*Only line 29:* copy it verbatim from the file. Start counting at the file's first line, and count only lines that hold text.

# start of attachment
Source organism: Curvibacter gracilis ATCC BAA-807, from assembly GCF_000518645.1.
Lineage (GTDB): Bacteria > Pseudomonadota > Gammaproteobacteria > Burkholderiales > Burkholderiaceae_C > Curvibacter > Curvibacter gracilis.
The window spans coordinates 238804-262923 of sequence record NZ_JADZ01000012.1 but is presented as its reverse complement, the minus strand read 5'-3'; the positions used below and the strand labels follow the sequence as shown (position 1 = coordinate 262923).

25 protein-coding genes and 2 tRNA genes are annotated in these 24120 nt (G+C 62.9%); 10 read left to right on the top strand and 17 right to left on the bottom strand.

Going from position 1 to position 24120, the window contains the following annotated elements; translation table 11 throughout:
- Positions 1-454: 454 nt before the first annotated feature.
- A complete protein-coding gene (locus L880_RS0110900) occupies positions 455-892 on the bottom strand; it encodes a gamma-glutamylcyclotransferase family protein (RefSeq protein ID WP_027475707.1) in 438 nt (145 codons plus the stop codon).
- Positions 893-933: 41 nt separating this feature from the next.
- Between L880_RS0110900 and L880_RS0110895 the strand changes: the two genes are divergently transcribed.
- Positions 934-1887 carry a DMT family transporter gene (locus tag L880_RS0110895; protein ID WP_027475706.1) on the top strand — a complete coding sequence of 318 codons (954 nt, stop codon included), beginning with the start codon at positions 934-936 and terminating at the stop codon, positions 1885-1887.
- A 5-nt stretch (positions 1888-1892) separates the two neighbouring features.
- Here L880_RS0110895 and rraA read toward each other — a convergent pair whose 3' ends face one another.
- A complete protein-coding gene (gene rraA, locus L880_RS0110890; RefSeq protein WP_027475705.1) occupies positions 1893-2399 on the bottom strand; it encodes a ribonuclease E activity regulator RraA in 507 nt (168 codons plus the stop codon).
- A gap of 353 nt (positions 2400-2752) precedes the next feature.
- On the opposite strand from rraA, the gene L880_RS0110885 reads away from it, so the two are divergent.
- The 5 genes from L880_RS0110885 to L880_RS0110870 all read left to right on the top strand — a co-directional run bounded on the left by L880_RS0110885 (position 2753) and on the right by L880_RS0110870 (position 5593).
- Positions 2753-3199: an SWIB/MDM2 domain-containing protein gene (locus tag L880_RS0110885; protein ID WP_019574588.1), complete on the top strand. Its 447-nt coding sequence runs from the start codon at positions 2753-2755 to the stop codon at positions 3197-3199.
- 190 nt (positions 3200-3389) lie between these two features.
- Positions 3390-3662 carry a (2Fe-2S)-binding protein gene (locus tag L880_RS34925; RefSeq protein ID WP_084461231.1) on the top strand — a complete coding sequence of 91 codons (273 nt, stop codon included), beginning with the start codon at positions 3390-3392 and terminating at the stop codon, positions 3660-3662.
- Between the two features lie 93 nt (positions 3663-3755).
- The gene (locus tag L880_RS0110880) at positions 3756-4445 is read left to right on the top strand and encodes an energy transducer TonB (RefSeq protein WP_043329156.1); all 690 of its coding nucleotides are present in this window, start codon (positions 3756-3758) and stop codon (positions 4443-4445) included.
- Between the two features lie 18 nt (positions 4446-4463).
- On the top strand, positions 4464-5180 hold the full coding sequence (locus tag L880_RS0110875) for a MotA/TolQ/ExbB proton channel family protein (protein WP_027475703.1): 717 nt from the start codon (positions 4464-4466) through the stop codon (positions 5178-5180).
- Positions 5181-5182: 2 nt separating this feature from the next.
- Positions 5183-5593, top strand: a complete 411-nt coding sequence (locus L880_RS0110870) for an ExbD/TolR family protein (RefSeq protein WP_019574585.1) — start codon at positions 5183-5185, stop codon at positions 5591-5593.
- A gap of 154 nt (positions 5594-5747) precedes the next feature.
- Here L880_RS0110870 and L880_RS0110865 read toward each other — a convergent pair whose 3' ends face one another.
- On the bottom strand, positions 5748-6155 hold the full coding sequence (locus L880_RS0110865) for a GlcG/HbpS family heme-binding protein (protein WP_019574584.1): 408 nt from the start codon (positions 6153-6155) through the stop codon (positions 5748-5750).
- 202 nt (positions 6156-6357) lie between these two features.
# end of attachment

- 202 nt (positions 6156-6357) lie between these two features.